It’s a commitment or refusal to be delayed or distracted by anything in the past, even just seconds after it was said or done. Paul’s concentration is all on the prize (Which is a kingdom transformation that I will get to shortly).

This verse gives us the correct understanding of our current circumstances. Paul is describing being stretched thin for something more significant. Notice whenever you’re stretched thin like you’re leaping through the air with your body completely outstretched in the football analogy, you’re more vulnerable. Nothing in a football game would hurt worse than opening yourself in a position like this not to have somebody from the other team hit you hard; but what if somebody from your own team tackled you at the goal line? Anyone ever feel like they’ve been tackled by a teammate before? It really hurts in ministry when you get hit by someone on your own team, but Paul says put it aside!

I love how Paul writes, “This one thing I do.” There’s no better picture of being all in.

It is “the prize of the high calling of God.” This is the thrust of the entire message of the Bible that we all might become deeply devoted to a more missional calling to be a true disciple of Christ putting aside things of the world.

Is that your goal – the high calling to God for your life? When you pray, do you say, “God, let me stretch toward the high calling you have for me”?

There’s also one more thought here, when people read this they want to read it as if the finish line is heaven. As I mentioned above, this whole section is written not so much eschatologically (as if it were talking about the great reward of heaven. I would agree that there is some implication there but grammatically that’s not what it’s referring to) but for the now. I use the football analogy because it fits here too. It’s not talking about one big push in life (seems like we always want to make everything about heaven- The great pie in the sky); it’s talking about several finish lines in life; bringing glory to the name of Jesus at every hurdle. In a football game you’re gonna hit the goal line more than once if your part of a unified team that’s moving in the right direction. That’s the calling of the unified church.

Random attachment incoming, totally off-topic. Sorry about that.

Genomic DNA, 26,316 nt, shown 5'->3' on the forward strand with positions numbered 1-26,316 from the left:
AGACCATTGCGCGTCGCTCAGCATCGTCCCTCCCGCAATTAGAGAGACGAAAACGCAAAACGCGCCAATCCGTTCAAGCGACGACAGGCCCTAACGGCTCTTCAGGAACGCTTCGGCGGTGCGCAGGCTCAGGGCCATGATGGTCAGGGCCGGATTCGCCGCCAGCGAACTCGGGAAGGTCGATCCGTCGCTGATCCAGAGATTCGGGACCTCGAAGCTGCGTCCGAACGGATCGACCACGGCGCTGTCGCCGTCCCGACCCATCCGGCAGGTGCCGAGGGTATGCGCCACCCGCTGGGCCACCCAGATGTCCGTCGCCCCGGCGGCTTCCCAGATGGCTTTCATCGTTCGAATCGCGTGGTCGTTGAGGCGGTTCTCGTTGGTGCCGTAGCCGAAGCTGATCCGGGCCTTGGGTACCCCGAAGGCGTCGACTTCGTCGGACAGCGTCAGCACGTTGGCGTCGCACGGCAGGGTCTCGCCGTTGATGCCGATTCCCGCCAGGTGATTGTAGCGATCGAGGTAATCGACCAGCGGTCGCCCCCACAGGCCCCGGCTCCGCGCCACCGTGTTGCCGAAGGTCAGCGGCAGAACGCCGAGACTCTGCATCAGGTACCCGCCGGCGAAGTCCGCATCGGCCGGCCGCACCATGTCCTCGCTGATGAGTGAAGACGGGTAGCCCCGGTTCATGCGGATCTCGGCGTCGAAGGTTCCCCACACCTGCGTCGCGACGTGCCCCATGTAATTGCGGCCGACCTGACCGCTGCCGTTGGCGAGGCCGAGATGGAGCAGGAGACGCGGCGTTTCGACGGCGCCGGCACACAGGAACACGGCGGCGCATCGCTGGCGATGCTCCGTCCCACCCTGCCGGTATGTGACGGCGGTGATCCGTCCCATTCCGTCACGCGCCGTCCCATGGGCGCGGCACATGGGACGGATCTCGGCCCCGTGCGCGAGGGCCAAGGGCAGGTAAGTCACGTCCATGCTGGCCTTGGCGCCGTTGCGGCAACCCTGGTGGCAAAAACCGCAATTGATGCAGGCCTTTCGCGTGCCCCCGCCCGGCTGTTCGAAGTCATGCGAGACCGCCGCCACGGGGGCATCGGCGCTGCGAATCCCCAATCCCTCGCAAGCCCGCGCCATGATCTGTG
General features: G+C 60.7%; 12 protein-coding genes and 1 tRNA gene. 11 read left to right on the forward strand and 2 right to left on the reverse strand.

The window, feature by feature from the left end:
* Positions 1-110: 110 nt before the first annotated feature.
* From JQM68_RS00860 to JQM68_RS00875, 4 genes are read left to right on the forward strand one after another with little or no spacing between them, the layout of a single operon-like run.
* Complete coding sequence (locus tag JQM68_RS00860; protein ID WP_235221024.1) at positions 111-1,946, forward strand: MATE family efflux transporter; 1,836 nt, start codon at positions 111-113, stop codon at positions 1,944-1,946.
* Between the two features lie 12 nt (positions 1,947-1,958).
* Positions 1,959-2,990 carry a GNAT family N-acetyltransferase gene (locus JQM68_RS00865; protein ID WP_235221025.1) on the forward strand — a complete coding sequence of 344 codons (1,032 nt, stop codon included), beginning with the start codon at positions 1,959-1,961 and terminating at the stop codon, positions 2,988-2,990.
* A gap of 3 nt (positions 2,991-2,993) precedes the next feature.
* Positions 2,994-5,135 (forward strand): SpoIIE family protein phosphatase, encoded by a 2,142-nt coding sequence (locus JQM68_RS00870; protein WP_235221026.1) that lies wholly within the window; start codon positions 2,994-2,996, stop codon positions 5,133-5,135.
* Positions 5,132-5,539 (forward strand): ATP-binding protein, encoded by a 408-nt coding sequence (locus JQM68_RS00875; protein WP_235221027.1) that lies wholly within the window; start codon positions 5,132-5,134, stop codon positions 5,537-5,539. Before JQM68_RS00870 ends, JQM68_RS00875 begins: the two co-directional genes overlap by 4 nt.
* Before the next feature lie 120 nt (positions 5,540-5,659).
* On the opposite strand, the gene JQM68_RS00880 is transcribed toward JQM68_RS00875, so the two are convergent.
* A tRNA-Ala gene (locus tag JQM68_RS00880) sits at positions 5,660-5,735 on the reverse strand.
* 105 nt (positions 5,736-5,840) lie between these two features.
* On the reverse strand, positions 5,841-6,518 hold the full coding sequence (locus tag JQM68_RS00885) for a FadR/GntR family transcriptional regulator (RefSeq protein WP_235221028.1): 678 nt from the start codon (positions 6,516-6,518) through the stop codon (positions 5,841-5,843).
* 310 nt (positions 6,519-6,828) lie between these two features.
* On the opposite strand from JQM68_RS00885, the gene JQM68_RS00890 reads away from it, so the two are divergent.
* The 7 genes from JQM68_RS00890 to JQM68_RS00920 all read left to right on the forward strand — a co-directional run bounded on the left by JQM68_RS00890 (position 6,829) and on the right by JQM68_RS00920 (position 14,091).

There’s an ancient Hebrew thought that begins in the first pages of Genesis and is regularly seen through the scripture that’s sets up Jesus‘ primary teachings. I share these regularly, they are called Contronyms. The idea is that we can take something that we think is our worst trait or perhaps situation and when given to God at the alter in humble prayerful supplication; God might take that and transform it from the worst thing about us to our greatest gift for the kingdom. And this is the context to understand how the toils of this world might become the greatest joy of God‘s kingdom. It’s sets the tone for Jesus’ backward kingdom; that the last might be first. It’s completely giving yourself to the work of God that he might take your complete living sacrifice and do immeasurably more then you ever considered.

I find regularly that I need to be bathed in prayer in the spirit to enable my heart and mindset to do this. That I may be in a heartset to put aside the differences and even pray that those differences that look like toil or troubles and might be turned by the grace and power of Jesus from ashes to beauty.

I want to think more missional for the kingdom. Big picture thinking. I pray that I may be able to roll up my sleeves for the kingdom and enable my thick skin for the glory of God, that what I offer might be met and transformed to be immeasurably more for His kingdom.